Daily racing app is a virus and will not uninstall. I have tried AVG, AVAST and Mailwarebytes, they all pick it up as a virus, they say its been uninstalled but then it comes back and says it is not installed but again it comes back.

    • Robert Cheetham

      I have this too, did you find out how to get rid of it? Or even where it came from?

    • David Marshall

      Yes, in my case Daily racing it was coming in through Snappea. As soon as I uninstalled Snappea Daily racing could be uninstalled but as soon as I reinstalled snappea again Daily racing came back. I have decided not to use Snappea any more.

    • Robert Cheetham

      Yes I eventually tracked it down to snap pea, which is a real shame as I liked the product functionality enough that I would even pay for it. I emailed them complaining but I don’t expect a reply. :(

    • David Marshall

      Yes your right SNAP PEA is a good program apart from the unwanted installs.

      I installed ”Ad network detector” which scans your Android phone or tablet for the presence of ad networks on your device. This app has eliminated all the adverts which kept appearing.

    • David Marshall

      Looks like your email to SNAP PEA has had a result. I am running a new install of SNAP PEA and it is not downloading any unwanted games, so far.

    • David Marshall

      No it’s back again. SNAP PEA definitely installs DAILY RACING and ‘PERFECT CLEANER which uses a lot of internet data and CLEAN MASTER.

    • Robert Cheetham

      What a shame, you had given me hope. :( Thanks for letting me know.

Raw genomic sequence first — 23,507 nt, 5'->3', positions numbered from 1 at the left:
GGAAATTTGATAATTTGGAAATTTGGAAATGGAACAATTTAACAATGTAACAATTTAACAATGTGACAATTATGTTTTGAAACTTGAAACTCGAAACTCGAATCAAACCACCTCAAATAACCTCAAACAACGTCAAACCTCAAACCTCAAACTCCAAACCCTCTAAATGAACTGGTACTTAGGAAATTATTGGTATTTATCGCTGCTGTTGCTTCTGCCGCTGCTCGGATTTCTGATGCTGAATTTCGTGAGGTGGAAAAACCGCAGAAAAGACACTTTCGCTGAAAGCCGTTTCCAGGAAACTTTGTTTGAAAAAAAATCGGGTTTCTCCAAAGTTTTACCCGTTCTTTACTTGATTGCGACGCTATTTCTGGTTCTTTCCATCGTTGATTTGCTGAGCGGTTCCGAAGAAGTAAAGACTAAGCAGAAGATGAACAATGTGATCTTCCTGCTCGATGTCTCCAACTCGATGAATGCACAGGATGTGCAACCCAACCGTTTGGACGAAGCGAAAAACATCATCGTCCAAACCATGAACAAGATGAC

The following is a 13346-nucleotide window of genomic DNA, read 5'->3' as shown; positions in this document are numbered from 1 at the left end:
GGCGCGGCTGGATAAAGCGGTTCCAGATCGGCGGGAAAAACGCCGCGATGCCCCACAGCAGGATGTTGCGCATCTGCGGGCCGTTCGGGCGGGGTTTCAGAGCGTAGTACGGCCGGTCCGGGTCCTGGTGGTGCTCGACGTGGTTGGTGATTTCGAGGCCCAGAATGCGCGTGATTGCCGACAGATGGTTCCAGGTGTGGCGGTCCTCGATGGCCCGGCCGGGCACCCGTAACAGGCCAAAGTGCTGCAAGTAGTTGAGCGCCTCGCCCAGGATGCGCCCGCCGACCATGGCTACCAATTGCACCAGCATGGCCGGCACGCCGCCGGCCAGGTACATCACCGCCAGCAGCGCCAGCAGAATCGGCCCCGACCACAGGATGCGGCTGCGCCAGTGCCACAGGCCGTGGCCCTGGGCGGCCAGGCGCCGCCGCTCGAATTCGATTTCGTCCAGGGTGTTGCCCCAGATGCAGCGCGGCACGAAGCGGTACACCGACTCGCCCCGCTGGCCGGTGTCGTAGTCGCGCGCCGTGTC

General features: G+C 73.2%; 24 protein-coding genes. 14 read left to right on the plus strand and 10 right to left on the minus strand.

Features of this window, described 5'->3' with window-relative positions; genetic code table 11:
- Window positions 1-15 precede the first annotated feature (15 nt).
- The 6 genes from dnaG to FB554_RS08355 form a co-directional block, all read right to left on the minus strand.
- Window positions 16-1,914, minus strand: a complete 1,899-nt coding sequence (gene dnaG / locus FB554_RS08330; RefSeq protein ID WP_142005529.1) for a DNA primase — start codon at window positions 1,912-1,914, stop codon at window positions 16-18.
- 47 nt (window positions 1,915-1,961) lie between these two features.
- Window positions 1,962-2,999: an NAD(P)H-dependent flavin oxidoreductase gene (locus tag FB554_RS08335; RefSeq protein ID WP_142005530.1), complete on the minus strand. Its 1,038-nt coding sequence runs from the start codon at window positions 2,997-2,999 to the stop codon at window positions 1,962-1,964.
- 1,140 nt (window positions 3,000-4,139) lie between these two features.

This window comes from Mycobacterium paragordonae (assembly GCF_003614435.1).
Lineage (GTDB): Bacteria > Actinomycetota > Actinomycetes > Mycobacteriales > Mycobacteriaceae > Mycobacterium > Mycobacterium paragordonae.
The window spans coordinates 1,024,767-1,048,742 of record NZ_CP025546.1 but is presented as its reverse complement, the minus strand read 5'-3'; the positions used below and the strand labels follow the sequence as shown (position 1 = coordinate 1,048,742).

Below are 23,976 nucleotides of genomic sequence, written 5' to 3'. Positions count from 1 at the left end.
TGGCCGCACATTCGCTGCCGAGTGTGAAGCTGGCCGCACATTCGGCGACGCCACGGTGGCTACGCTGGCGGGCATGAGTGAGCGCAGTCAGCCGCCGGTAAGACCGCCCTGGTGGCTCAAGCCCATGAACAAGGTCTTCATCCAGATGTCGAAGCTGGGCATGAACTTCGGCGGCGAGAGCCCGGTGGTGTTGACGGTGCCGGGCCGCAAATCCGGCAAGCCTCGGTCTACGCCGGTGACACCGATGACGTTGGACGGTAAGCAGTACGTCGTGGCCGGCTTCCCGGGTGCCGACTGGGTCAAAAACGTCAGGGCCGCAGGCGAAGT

• Rob

    Malware on my Samsung android tablet won’t let me boot into the main system. How do I fix this? Please reply to robhamm42@gmail.com. Thanks

    • Jack Larkin

      Try booting into safe mode. Hit Power, and then when you see the screen turn on hold Vol Up and Vol Down until you arrive at your lock screen. All 3rd party apps should be disabled. From there you might be able to remove it. Another way of entering safe mode is to hold your finger down on the Power Off dialog until it gives you the option, but you have to be booted for it to work. Good luck!

  • Rod

    My phone a malware that locked my phone claiming to be from FBI and demanding that I pay a $500.00 penalty to avoid prosecution on several charges. Even being accused of these types of charges could destroy anybody’s life, even a person that leads a spotless crime free life. This malware is even one listed on the FBI’s site. First, how do I get past their lockout in order to run any software to “cleanse” my device. Secondly, why isn’t more being done to the perps ruining internet and peoples lives? Especially when those that are put in place to protect us are obviously fully aware it is happening. Please I need help!

    • Brian

      Rod the way to remove the power of your device is go to the Play Store from a computer until the computer to install a Trojan removal app to the device that has virus on it the one I used was made by avg I believe clean master makes one as well don’t just install the AVG antivirus it has to be a virus removal tools search for that in the Play Store of your computer of course you have to be logged into Google on that computer

    • Brian

      The virus not the power sorry, voice to text error.

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Affiliate Disclamer

This review may contain affiliate links, which pays us a small compensation if you do decide to make a purchase based on our recommendation. Our judgement is in no way biased, and our recommendations are always based on the merits of the items.

For more details, please read our disclosure.